Construction of Ideal Remote Assessment Environments and the Impact of Self-Selected Music on Student Performance

  • Joshua K. C. Tsang University of Otago
  • Kyle J. Wilby University of Otago
Keywords: music, assessment, remote, online, stress, resilience


Background: Remote online assessments require students to construct their own assessment environments, including selection of strategies (such as the use of music) to reduce stress. This study aimed to determine the impact of self-selected music on student performance during a remote online assessment and to identify factors important for constructing ideal assessment environments.

Methods: Final year students were randomized to complete a voluntary remote online 2-hour care plan test. Those randomized to ‘music’ were required to play self-selected music during the assessment and those randomized to ‘non-music’ were asked not to play music. Prior to the assessment, perceived stress and resilience were measured. Performance between groups was compared and associations between stress, resilience, and performance determined. A post-survey identified music preferences/acceptability, and factors identified for ideal remote assessment environments.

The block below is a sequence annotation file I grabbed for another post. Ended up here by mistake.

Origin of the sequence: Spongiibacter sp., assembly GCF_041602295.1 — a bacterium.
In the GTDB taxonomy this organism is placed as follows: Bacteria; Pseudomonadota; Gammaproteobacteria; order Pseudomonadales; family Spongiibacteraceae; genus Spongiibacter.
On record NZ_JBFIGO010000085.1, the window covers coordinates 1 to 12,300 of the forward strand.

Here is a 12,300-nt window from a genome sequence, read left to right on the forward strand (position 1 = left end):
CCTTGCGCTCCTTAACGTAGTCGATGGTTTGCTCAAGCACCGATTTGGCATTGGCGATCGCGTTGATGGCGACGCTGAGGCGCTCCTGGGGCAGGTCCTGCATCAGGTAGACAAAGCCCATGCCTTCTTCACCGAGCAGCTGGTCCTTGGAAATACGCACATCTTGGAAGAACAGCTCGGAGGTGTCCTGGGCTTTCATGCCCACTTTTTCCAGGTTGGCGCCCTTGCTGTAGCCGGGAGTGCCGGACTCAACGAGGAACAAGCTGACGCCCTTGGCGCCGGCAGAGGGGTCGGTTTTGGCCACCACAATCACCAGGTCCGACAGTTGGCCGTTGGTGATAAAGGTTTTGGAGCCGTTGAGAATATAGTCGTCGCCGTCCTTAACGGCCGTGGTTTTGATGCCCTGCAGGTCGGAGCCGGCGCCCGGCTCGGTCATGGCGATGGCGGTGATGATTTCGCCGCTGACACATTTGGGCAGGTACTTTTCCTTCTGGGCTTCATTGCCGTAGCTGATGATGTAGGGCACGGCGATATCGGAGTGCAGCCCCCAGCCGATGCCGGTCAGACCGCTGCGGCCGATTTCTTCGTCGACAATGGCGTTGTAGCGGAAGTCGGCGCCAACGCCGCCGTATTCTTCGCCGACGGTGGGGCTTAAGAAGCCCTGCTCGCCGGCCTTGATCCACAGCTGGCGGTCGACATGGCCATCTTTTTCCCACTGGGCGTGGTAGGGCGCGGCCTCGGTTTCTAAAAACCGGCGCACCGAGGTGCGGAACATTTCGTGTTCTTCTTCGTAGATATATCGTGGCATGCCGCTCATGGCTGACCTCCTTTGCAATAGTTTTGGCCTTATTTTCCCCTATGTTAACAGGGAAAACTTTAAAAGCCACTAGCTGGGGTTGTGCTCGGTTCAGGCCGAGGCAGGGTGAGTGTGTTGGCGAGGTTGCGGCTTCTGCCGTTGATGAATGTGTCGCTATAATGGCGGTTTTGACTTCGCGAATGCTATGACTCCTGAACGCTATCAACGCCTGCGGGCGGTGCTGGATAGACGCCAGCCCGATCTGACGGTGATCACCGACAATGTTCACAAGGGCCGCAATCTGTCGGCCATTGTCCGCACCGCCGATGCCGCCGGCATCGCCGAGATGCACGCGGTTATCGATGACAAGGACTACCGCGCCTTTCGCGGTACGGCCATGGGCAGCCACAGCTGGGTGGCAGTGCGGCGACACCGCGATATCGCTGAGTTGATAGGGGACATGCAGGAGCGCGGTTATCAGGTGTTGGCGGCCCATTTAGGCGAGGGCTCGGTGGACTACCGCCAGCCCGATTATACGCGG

Results: A total of 79 students completed the study (n=40 music, n=39 non-music). The median assessment score in the music group was 90% (range 58 to 99%) and 88% (range 58 to 99%) in the non-music group (not significant). No associations were found between scores and perceived stress or resilience. The majority of students randomized to music (62.5%) found it helpful. Thirteen categories of factors were identified to contribute to an ideal remote assessment environment with the most common being lighting, location, quietness, distractions, and seating/set-up.

Conclusion: Findings support the notion that remote online assessment environments should not come as ‘one size fits all’ and many factors (including self-selected music) may influence a student’s ability to perform to a high standard.

article type

Original Research


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Received 2020-12-16
Accepted 2021-06-06
Published 2021-06-23